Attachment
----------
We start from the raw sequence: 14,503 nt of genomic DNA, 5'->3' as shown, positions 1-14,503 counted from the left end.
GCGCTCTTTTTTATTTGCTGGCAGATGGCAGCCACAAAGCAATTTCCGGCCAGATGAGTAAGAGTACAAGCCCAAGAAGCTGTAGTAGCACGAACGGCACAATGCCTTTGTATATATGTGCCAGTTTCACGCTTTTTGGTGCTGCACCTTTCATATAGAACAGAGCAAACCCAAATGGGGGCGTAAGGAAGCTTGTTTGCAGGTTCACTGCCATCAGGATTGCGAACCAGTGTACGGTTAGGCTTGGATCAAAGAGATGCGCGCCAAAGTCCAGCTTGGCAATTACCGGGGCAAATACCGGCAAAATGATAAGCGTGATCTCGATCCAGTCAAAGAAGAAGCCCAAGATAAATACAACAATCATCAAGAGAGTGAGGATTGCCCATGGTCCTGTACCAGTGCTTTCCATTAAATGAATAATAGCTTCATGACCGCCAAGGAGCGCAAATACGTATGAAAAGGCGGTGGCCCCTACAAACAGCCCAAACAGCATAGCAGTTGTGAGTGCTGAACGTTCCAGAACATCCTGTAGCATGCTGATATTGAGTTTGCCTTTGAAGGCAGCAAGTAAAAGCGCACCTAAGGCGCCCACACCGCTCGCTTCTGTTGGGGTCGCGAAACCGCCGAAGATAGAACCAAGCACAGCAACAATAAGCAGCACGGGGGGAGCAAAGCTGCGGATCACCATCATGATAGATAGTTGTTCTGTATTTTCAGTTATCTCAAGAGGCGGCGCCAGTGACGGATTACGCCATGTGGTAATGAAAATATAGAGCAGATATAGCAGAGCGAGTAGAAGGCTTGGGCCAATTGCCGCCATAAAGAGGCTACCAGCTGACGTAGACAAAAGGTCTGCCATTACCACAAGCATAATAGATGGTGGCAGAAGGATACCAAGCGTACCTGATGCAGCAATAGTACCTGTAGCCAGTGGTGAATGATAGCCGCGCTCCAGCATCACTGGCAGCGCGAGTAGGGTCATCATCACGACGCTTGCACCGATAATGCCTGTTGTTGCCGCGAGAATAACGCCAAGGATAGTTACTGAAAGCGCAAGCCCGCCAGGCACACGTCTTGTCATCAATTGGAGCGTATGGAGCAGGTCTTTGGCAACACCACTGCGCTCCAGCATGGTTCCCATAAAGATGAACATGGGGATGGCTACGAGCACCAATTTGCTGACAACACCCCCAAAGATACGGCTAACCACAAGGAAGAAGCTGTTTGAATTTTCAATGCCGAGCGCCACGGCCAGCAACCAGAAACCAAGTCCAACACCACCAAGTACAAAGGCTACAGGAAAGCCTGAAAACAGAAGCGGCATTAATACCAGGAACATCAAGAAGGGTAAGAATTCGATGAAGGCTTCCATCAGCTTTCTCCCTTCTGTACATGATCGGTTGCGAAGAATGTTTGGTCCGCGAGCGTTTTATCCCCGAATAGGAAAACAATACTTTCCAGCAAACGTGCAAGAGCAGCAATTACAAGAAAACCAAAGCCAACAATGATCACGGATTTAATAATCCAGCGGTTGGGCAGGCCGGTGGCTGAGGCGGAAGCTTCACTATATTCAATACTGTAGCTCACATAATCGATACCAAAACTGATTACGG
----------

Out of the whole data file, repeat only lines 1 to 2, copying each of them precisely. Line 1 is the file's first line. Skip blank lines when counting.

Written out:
We start from the raw sequence: 14,503 nt of genomic DNA, 5'->3' as shown, positions 1-14,503 counted from the left end.
GCGCTCTTTTTTATTTGCTGGCAGATGGCAGCCACAAAGCAATTTCCGGCCAGATGAGTAAGAGTACAAGCCCAAGAAGCTGTAGTAGCACGAACGGCACAATGCCTTTGTATATATGTGCCAGTTTCACGCTTTTTGGTGCTGCACCTTTCATATAGAACAGAGCAAACCCAAATGGGGGCGTAAGGAAGCTTGTTTGCAGGTTCACTGCCATCAGGATTGCGAACCAGTGTACGGTTAGGCTTGGATCAAAGAGATGCGCGCCAAAGTCCAGCTTGGCAATTACCGGGGCAAATACCGGCAAAATGATAAGCGTGATCTCGATCCAGTCAAAGAAGAAGCCCAAGATAAATACAACAATCATCAAGAGAGTGAGGATTGCCCATGGTCCTGTACCAGTGCTTTCCATTAAATGAATAATAGCTTCATGACCGCCAAGGAGCGCAAATACGTATGAAAAGGCGGTGGCCCCTACAAACAGCCCAAACAGCATAGCAGTTGTGAGTGCTGAACGTTCCAGAACATCCTGTAGCATGCTGATATTGAGTTTGCCTTTGAAGGCAGCAAGTAAAAGCGCACCTAAGGCGCCCACACCGCTCGCTTCTGTTGGGGTCGCGAAACCGCCGAAGATAGAACCAAGCACAGCAACAATAAGCAGCACGGGGGGAGCAAAGCTGCGGATCACCATCATGATAGATAGTTGTTCTGTATTTTCAGTTATCTCAAGAGGCGGCGCCAGTGACGGATTACGCCATGTGGTAATGAAAATATAGAGCAGATATAGCAGAGCGAGTAGAAGGCTTGGGCCAATTGCCGCCATAAAGAGGCTACCAGCTGACGTAGACAAAAGGTCTGCCATTACCACAAGCATAATAGATGGTGGCAGAAGGATACCAAGCGTACCTGATGCAGCAATAGTACCTGTAGCCAGTGGTGAATGATAGCCGCGCTCCAGCATCACTGGCAGCGCGAGTAGGGTCATCATCACGACGCTTGCACCGATAATGCCTGTTGTTGCCGCGAGAATAACGCCAAGGATAGTTACTGAAAGCGCAAGCCCGCCAGGCACACGTCTTGTCATCAATTGGAGCGTATGGAGCAGGTCTTTGGCAACACCACTGCGCTCCAGCATGGTTCCCATAAAGATGAACATGGGGATGGCTACGAGCACCAATTTGCTGACAACACCCCCAAAGATACGGCTAACCACAAGGAAGAAGCTGTTTGAATTTTCAATGCCGAGCGCCACGGCCAGCAACCAGAAACCAAGTCCAACACCACCAAGTACAAAGGCTACAGGAAAGCCTGAAAACAGAAGCGGCATTAATACCAGGAACATCAAGAAGGGTAAGAATTCGATGAAGGCTTCCATCAGCTTTCTCCCTTCTGTACATGATCGGTTGCGAAGAATGTTTGGTCCGCGAGCGTTTTATCCCCGAATAGGAAAACAATACTTTCCAGCAAACGTGCAAGAGCAGCAATTACAAGAAAACCAAAGCCAACAATGATCACGGATTTAATAATCCAGCGGTTGGGCAGGCCGGTGGCTGAGGCGGAAGCTTCACTATATTCAATACTGTAGCTCACATAATCGATACCAAAACTGATTACGG